The race to STEM careers fraught with discrimination

Paepin Goff

Imagine investing $100 into a bank account that grows with interest over time. If the account had the same growth rate as the number of black people in science, technology, engineering and math (STEM) fields, it would gain just $2 in 45 years.

A 2013 survey the U.S. Census Bureau carried out found that only 6 percent of the STEM workforce identifies as black — a 2 percent increase since 1970. The census defines black as any person having origins from a black racial group in Africa or identifies as African-American, Sub-Saharan African or Afro-Caribbean. Additionally, there is an option for people who identify as a personal definition of black or African-American.

In the U.S. population, there is one black person for every six white people, but, within STEM field, this falls to one in 12. Entering a STEM field is difficult, regardless of race, and many students drop off before earning their degrees. Not everyone who is aiming for a career as a scientist makes it. However, the percentage of black students dwindles at a faster rate than that of their white peers. 

According to the census data, black students represent 15.4 percent of enrolled college students — and these students only earn 7.1 percent of STEM degrees. Additionally, only 6 percent of STEM jobs go to black workers, and those people end up earning 15 percent less than their white peers.

Research attributes under-representation within STEM fields to negative stereotypes about blacks, a limited number of black role models because of historical barriers, a knowledge gap between parents who did not attend college and college-bound children, and even unintentional discouragement by mentors. 

Additionally, black women face double jeopardy because they encounter both racial and gender biases.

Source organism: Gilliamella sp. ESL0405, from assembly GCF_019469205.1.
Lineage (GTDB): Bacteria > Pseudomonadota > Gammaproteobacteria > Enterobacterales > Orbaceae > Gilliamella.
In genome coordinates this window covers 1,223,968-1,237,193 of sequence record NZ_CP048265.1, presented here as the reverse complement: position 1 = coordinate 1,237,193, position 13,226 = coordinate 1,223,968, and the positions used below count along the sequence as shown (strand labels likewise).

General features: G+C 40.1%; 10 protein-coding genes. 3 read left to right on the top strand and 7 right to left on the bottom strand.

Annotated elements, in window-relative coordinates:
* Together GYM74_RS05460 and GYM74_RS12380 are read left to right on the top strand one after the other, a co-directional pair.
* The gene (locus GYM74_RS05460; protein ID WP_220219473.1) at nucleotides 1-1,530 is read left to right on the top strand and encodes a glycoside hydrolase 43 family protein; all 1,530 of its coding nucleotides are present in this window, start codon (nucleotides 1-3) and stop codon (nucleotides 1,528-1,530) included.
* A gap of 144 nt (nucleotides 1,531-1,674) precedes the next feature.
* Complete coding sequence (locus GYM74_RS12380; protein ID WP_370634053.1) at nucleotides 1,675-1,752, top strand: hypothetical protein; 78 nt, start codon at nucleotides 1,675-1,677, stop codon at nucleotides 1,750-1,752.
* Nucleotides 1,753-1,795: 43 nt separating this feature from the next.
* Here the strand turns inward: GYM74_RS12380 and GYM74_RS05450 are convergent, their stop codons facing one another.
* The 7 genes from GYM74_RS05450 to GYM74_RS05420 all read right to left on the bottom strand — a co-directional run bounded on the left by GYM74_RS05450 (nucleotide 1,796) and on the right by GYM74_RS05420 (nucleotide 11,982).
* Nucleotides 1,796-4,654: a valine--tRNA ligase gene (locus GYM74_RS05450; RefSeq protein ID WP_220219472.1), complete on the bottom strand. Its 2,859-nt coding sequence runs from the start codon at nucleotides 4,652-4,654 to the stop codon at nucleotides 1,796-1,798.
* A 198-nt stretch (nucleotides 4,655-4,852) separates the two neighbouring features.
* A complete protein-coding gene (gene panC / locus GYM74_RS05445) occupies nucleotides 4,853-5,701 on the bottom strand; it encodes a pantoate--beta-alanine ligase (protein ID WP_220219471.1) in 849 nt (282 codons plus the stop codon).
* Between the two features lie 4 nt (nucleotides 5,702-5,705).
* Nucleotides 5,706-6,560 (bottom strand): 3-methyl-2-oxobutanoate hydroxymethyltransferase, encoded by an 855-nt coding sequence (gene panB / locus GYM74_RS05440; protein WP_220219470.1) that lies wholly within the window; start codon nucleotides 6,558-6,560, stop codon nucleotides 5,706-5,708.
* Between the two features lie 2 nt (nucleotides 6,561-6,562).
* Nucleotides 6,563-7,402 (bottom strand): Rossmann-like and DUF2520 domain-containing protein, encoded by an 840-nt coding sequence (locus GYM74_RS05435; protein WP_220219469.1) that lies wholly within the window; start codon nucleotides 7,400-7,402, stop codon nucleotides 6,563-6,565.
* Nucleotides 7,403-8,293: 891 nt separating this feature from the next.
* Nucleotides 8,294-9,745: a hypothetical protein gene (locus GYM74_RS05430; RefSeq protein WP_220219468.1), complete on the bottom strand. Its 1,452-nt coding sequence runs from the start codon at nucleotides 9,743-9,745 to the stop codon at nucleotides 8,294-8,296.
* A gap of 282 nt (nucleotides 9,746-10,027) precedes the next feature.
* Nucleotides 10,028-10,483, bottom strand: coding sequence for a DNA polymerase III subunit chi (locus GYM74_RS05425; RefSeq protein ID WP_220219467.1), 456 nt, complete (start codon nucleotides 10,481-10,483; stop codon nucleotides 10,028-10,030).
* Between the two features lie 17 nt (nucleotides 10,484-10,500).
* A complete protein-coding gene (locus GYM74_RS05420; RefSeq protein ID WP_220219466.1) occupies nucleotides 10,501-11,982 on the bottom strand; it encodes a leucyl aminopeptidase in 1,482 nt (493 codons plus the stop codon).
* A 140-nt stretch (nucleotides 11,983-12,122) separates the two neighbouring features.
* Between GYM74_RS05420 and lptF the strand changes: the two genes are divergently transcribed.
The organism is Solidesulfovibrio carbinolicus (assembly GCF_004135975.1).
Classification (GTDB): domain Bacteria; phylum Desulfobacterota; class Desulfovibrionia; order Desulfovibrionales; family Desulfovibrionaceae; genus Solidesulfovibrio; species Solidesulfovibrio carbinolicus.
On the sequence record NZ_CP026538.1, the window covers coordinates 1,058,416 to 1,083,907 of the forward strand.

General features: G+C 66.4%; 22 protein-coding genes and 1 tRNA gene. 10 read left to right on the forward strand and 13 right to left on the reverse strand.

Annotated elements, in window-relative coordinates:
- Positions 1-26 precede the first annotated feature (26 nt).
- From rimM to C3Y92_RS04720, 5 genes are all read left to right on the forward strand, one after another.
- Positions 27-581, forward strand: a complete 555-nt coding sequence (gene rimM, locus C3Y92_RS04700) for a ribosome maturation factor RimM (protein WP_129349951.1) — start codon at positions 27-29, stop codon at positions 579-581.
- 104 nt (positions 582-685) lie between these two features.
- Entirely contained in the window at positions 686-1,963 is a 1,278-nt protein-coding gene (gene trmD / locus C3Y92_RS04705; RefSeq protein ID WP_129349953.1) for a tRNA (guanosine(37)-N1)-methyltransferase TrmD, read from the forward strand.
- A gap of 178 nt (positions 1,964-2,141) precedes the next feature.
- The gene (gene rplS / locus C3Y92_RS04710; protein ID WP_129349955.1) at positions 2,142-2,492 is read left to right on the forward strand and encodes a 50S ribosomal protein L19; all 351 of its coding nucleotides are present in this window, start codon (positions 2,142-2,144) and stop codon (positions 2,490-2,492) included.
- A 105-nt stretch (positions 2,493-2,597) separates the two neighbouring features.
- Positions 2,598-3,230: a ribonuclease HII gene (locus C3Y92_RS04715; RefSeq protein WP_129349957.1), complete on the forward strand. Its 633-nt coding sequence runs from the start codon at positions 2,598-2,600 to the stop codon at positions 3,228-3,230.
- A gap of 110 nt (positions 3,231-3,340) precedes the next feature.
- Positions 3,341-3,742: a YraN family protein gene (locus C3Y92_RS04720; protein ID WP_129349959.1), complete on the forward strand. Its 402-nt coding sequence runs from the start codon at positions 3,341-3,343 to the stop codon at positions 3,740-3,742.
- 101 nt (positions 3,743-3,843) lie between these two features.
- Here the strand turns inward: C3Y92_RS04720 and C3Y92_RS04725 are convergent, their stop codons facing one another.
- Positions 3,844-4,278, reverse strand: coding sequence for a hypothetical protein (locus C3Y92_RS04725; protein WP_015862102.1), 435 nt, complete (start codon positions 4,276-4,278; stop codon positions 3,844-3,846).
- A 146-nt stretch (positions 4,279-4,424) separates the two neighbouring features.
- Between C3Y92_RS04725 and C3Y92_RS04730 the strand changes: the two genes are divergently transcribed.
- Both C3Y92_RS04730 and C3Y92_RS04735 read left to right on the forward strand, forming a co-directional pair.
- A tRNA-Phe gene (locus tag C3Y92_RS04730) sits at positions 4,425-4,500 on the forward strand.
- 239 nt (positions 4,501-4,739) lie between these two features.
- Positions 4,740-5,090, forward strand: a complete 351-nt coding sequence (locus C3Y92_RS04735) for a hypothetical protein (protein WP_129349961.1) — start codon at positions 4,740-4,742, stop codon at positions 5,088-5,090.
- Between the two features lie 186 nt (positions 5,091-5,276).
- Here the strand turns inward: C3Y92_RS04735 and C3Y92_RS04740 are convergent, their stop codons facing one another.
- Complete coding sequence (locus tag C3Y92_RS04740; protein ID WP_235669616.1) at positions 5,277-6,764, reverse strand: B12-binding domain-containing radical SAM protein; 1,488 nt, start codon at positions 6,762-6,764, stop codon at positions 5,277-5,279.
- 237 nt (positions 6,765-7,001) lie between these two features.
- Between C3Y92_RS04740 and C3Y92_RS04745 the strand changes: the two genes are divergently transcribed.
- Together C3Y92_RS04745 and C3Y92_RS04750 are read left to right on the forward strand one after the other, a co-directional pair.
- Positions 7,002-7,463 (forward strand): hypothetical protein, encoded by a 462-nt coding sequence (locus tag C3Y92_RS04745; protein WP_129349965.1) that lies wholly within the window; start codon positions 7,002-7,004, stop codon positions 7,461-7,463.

The American Association of University Women, with the backing of the National Science Foundation, researched the social basis for gender discrimination in STEM fields. The study found home and school environments to be leading predictors for academic achievement, specifically stemming from unconscious beliefs about gender.

A new study by the American Psychological Association, which sampled more than 1 million incoming college freshmen over 10 years, showed an increase in the number of black women entering college who expressed interest in STEM fields. 

The survey found that black women tend to be more interested than white women in pursuing degrees in STEM fields. Black women are less likely than white women to associate STEM fields with masculinity, and they are more likely to major in STEM fields. 

If the underrepresentation of black people in STEM fields seems daunting, it should. 

The American Association of University Women makes eight recommendations to bring in and retain more students, including active recruitment, education for educators about stereotypes, and revision of admissions policies to help work toward equal representation.